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Home / 2011 Session Wrap / Few see increase in civility following Giffords’ shooting

Few see increase in civility following Giffords’ shooting

More than 300 people gathered for a candlelight vigil at the state Capitol in Phoenix on Jan. 8 to grieve and pray for U.S. Rep. Gabrielle Giffords, slain Judge John Roll and the others who were killed and wounded in a Tucson shooting rampage. (Photo by Ryan Cook/RJ Cook Photography)

More than 300 people gathered for a candlelight vigil at the state Capitol in Phoenix on Jan. 8 to grieve and pray for U.S. Rep. Gabrielle Giffords, slain Judge John Roll and the others who were killed and wounded in a Tucson shooting rampage. (Photo by Ryan Cook/RJ Cook Photography)

As Reps. Chad Campbell and Vic Williams argued over a bill in a House Appropriations Committee meeting, Chairman John Kavanagh raised his phone to his ear.

“All right members, excuse me one second. The University of Arizona civility tip line is a bit slow to pick up,” the Fountain Hills Republican quipped.

As Kavanagh’s joke at the February hearing indicated, little has changed at the Capitol in the wake of the Jan. 8 shooting rampage that killed six, severely injured U.S. Rep. Gabrielle Giffords and wounded a dozen others.

The shooting, which occurred just two days before the 2011 legislative session began, inspired soul searching among rattled and emotional lawmakers, who pledged a new era of civility across the partisan divide. Others vowed drastic changes to Arizona’s laws on guns and mental health in response to a mass shooting carried out by a man with documented-but-untreated mental health problems.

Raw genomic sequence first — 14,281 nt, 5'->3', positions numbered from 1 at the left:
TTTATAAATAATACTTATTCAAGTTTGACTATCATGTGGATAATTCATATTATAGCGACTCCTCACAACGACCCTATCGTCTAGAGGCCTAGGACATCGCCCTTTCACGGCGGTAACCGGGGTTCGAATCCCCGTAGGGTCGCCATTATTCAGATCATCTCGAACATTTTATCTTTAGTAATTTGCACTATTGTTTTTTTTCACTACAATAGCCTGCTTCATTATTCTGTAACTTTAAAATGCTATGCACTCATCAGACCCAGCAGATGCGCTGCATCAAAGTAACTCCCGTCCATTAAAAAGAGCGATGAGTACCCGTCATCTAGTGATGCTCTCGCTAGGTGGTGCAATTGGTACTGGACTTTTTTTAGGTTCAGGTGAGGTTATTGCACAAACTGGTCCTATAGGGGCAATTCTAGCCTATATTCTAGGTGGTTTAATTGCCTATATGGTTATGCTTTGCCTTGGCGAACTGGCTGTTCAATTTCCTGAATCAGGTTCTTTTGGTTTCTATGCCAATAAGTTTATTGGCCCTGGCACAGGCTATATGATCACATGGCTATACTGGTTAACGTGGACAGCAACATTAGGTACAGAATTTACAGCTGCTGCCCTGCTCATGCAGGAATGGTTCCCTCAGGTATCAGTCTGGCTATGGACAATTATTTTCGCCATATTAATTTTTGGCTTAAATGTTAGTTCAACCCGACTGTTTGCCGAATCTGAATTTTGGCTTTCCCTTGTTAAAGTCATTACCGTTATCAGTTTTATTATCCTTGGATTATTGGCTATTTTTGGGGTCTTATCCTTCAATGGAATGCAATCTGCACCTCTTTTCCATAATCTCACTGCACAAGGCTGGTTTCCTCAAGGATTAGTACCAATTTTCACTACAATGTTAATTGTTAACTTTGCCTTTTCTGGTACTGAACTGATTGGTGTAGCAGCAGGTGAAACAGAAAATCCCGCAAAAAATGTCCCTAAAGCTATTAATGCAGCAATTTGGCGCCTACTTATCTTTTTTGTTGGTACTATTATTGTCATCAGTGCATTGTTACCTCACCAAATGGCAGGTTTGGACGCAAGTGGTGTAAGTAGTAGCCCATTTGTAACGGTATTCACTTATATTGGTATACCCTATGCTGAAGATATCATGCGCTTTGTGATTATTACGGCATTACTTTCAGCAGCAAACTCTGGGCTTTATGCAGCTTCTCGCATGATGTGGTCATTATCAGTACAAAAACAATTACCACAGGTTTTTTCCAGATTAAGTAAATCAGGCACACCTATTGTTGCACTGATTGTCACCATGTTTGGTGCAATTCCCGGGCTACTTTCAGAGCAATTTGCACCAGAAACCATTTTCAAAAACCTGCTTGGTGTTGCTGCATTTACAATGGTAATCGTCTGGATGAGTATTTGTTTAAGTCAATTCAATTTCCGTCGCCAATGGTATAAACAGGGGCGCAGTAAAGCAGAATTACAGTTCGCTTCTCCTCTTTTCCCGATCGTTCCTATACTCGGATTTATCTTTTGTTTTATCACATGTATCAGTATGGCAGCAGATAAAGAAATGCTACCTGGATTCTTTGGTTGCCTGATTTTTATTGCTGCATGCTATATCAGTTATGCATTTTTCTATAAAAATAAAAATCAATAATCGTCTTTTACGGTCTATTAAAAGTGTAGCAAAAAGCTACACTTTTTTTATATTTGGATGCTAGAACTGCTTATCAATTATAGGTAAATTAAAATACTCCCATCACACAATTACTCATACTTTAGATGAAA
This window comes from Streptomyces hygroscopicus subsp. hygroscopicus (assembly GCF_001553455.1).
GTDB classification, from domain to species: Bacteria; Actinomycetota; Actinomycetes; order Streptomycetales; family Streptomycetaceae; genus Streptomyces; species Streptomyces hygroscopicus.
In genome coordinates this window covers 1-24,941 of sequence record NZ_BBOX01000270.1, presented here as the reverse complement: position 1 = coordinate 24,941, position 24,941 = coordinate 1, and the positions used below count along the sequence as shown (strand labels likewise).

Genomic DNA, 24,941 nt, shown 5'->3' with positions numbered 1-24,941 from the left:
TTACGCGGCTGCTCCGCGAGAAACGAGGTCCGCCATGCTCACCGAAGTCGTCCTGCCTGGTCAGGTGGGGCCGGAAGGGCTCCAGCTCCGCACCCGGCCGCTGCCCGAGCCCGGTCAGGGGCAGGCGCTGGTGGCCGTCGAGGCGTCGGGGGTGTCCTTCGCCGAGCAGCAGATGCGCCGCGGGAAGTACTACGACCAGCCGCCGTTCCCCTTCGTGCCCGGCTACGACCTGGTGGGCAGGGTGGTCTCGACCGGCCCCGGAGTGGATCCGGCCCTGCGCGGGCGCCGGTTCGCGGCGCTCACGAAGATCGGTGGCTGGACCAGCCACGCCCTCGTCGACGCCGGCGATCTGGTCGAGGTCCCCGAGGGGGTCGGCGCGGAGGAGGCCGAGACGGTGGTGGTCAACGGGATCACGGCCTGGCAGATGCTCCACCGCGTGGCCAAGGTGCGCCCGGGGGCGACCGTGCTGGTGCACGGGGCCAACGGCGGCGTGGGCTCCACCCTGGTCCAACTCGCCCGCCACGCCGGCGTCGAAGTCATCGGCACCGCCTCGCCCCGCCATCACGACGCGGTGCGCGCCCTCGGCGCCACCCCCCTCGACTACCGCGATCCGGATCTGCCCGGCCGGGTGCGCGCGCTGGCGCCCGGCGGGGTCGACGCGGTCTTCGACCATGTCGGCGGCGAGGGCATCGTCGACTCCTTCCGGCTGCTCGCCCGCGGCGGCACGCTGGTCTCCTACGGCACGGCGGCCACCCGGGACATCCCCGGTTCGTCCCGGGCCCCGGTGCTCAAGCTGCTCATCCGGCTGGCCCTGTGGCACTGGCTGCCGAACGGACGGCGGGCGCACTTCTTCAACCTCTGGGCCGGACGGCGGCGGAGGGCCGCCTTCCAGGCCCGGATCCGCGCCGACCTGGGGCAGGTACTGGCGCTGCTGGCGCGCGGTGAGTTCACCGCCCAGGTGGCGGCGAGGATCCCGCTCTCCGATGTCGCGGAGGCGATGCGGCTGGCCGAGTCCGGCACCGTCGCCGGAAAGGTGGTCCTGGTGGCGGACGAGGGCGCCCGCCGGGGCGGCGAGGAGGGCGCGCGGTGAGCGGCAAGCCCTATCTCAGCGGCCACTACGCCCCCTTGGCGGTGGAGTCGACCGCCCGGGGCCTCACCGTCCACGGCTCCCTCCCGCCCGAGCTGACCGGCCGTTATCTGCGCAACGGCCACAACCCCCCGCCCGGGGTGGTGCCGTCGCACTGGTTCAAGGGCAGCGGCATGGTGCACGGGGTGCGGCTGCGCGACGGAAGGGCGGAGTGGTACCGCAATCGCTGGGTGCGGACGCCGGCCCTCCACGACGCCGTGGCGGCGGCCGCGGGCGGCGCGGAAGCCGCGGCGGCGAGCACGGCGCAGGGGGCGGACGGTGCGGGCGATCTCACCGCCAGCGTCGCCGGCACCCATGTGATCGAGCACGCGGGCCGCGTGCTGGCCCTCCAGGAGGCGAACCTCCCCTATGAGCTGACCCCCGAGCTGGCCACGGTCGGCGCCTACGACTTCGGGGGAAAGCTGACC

But while some lawmakers say the lessons of Jan. 8 stayed with them through sine die, most have seen few changes.

“With a number of people there’s always civility. You can get along and speak your mind. And then there’s some people who think they’re being civil and they’ll never get it. I think it’s the same as it ever was,” said Sen. Andy Biggs, a Gilbert Republican.

Kavanagh said little changed in the way lawmakers treated one another, and for the most part, he said the talk of needing more civility was overblown. There are always a few “isolated incidents,” Kavanagh said, but most lawmakers remain cordial, even while bickering across the aisle.

“I don’t count disagreement and debate as incivility,” he said.

Sen. David Schapira, the Senate minority leader, agreed that nothing changed. But the Tempe Democrat said change was definitely needed.

Most Republicans always were civil and remained so in 2011, Schapira said. But some incidents — such as Republican Sen. Ron Gould telling Democrats to “shut up and sit down” during a budget vote or Gould and Senate President Russell Pearce vowing retaliation from the floor against Republicans who opposed their illegal immigration bills — demonstrated the needed for more civil discourse, he said.

“I don’t think it stuck, unfortunately,” Schapira said. “There’s a ton of room for improvement this year.”

Not everyone agreed that there had been no changes. Rep. Steve Farley, a Tucson Democrat, said he made an effort to tone down his rhetoric in 2011. For example, Farley recalled an incident several years ago in which he accused a GOP lawmaker of using a “clever trick” to get a bill through committee. That, he said, is the type of language he refrained from using this year.

“I was very conscious of it,” said Farley, who made an impassioned plea on opening day for colleagues to call him out if he stepped over the line.

Farley said he saw similar changes among some of his Republican colleagues, such as House Speaker Andy Tobin. Others have always been very respectful, Farley said, pointing to GOP Rep. Cecil Ash. There are some who still need to moderate their rhetoric and show more respect on both sides of the aisle, Farley said, but 2011 was a start.

“I’m thinking that there was groundwork. This type of change only happens when you are continually, for a long period of time, modeling how civil discourse is,” he said.